Radio’s Most Essential People Countdown: #26-#25

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26) Eddie Cantor

Eddie CantorEddie Cantor was a mainstay over radio for two decades, although favorable reviews of his radio appearance go back to 1922. He hosted many radio programs for a variety of sponsors including Chase and Sanborn, Camel Cigarettes, and Texaco among others. Cantor was one of the premiere comics and singers of the age. His style of entertainment had a decided vaudevillian edge to it, and Cantor’s boisterous showman personality made him a top draw on his program and many others throughout the golden age of radio as he came known as the Apostle Pep and Banjo Eyes. Cantor was remembered for his great characterization of a New York Taxi driver called Maxie the Taxi.  He also helped to bring, “Santa Claus is Coming to Town” into the cultural mainstream when he chose to sing the song on his radio program. On a more serious note, Cantor was one of Hollywood’s earliest and most outspoken opponents of Adolf Hitler’s regime in Germany. Once the war started, he was tireless in entertaining allied troops and boosting the war effort.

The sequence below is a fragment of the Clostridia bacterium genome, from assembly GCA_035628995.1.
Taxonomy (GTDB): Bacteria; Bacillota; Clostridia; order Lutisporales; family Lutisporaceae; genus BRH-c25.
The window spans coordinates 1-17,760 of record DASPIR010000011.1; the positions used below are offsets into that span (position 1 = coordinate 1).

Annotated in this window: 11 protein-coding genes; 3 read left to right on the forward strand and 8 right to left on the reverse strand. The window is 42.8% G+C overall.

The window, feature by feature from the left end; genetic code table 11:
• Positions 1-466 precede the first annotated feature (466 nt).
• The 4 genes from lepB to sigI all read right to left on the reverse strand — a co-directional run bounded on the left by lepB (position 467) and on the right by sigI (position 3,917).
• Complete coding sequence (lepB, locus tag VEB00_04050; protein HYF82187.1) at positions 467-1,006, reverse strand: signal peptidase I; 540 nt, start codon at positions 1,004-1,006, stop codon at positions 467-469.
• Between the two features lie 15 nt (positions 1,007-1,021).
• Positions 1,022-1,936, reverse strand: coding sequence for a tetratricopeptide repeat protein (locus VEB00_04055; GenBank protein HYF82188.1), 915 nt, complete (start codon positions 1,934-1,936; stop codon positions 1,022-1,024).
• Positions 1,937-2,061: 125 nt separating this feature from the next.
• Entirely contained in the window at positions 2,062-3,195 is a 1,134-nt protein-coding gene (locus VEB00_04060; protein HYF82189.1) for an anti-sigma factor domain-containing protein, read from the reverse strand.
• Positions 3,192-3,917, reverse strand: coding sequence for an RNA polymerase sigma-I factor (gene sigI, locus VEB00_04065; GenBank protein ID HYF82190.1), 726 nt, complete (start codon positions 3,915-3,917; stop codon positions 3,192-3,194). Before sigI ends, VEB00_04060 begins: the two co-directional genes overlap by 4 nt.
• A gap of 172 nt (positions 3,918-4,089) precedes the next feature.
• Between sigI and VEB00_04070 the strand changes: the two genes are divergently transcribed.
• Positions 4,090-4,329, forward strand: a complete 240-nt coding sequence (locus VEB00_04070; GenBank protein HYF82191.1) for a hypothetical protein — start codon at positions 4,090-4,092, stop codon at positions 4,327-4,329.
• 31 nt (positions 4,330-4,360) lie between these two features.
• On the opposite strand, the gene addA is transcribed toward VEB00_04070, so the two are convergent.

25) Norman McDonnell

McDonnell produced and directed some of radio’s most outstanding productions.  He directed several episodes of Escape in 1948 before taking the helm of The Adventures of Philip Marlowe.  He continued to direct radio programs through the 1950s for episodes of Escape, Suspense, and Romance.  In comedy, he wasn’t quite as lucky as he direct the ill-fated Harold Peary show. However, it was in the Western genre that McDonnell would leave his greatest mark over radio. In 1952, he would co-create, produce and direct Gunsmoke over radio and it would become radio’s most enduring adult western. In addition to Gunsmoke, Macdonnell would also produce and direct Fort Laramie and the radio version of Have Gun Will Travel.  He would continue as a producer and occasional writer of Gunsmoke on Television and would also produce The Virginian. 

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